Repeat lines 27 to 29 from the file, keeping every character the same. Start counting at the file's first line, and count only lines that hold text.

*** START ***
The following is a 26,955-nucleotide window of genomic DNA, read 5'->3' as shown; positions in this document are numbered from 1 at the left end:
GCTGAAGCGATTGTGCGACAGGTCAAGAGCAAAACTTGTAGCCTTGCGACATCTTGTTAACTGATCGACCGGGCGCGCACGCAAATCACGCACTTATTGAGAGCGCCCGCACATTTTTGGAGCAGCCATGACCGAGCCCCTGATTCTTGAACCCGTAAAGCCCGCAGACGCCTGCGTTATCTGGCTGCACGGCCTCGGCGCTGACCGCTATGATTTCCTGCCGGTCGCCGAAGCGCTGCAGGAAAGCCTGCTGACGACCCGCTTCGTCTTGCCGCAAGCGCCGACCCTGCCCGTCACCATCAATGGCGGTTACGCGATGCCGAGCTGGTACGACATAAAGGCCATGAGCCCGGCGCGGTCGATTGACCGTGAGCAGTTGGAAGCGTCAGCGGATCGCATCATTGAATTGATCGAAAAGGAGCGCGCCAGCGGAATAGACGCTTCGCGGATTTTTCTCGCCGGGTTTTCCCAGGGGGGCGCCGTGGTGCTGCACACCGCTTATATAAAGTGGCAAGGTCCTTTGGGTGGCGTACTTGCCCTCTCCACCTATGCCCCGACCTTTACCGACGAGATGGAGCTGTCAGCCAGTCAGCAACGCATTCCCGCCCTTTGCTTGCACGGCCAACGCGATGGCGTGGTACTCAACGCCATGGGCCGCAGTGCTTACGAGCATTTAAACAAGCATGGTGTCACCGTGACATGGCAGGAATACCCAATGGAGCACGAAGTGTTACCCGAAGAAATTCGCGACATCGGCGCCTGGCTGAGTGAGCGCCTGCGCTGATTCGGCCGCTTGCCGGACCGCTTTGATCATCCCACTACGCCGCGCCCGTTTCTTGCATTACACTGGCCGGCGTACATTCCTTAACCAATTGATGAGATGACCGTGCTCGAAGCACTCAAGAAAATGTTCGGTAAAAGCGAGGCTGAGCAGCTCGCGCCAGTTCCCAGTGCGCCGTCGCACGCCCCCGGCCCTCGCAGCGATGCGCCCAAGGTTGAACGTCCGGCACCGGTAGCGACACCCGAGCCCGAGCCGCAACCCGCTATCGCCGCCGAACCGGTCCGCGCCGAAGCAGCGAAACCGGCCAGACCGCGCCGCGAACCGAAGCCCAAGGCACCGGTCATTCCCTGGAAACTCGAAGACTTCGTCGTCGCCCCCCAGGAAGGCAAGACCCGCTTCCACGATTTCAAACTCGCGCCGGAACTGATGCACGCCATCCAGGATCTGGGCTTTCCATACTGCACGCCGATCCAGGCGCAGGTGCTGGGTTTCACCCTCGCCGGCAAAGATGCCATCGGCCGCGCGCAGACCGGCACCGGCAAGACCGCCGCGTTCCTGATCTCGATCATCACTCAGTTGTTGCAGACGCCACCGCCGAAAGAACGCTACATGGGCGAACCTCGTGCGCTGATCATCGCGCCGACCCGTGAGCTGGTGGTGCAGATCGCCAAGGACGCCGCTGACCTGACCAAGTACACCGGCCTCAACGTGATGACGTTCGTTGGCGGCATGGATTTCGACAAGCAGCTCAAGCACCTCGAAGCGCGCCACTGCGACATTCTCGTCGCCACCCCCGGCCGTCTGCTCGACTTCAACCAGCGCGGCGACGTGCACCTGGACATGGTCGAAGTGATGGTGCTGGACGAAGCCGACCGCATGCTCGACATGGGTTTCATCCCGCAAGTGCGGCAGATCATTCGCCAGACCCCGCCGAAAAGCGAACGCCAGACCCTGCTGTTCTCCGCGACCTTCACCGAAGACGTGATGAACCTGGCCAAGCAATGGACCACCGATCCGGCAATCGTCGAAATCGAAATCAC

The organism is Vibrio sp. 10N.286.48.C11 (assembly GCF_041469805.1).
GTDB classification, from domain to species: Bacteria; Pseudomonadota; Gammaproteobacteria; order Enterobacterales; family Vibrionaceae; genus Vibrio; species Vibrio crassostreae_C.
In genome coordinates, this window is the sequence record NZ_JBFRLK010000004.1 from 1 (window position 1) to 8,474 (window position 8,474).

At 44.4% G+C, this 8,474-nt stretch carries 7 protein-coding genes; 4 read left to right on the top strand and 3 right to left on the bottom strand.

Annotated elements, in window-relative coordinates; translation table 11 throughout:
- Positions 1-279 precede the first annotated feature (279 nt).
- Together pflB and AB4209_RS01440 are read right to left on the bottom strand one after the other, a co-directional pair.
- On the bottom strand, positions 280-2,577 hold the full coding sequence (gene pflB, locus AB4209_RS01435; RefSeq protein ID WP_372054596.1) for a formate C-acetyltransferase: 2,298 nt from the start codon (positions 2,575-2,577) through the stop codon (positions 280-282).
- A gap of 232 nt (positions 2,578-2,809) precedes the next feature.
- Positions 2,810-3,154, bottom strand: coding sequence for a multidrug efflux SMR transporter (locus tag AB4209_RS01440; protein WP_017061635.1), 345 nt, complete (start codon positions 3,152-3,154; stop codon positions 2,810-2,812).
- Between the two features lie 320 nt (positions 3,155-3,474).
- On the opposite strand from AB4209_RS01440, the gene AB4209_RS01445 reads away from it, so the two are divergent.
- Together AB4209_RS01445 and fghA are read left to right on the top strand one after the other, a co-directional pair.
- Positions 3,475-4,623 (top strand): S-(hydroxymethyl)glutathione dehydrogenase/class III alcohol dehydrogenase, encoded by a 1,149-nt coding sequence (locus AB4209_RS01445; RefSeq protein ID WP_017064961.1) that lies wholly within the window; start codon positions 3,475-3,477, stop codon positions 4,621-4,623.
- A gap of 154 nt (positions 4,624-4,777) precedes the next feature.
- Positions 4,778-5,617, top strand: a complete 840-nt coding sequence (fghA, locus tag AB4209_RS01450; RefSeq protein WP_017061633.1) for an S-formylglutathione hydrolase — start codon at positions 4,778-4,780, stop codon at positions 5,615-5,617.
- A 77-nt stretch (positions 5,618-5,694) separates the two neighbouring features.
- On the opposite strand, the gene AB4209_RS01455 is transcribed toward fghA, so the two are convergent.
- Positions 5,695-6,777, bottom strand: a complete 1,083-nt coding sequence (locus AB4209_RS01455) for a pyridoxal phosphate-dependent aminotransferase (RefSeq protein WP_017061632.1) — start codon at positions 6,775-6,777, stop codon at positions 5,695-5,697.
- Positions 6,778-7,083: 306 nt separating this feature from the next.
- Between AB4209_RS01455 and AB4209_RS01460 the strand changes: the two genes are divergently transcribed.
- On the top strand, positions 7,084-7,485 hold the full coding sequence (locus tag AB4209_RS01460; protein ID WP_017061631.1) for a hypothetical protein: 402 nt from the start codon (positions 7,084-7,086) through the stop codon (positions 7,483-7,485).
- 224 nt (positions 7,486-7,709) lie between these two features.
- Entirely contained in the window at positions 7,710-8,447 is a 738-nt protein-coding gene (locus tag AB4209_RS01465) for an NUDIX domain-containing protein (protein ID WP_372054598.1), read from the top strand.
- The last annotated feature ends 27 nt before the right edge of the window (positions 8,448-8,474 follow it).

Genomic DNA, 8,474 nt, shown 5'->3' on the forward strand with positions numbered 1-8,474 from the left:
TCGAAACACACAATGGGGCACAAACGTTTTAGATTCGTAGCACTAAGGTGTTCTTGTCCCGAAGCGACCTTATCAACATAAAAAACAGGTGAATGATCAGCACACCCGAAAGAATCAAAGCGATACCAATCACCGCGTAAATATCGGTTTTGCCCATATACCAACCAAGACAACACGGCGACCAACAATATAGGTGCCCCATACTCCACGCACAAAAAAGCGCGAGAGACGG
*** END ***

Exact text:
- The last annotated feature ends 27 nt before the right edge of the window (positions 8,448-8,474 follow it).

Genomic DNA, 8,474 nt, shown 5'->3' on the forward strand with positions numbered 1-8,474 from the left:
TCGAAACACACAATGGGGCACAAACGTTTTAGATTCGTAGCACTAAGGTGTTCTTGTCCCGAAGCGACCTTATCAACATAAAAAACAGGTGAATGATCAGCACACCCGAAAGAATCAAAGCGATACCAATCACCGCGTAAATATCGGTTTTGCCCATATACCAACCAAGACAACACGGCGACCAACAATATAGGTGCCCCATACTCCACGCACAAAAAAGCGCGAGAGACGG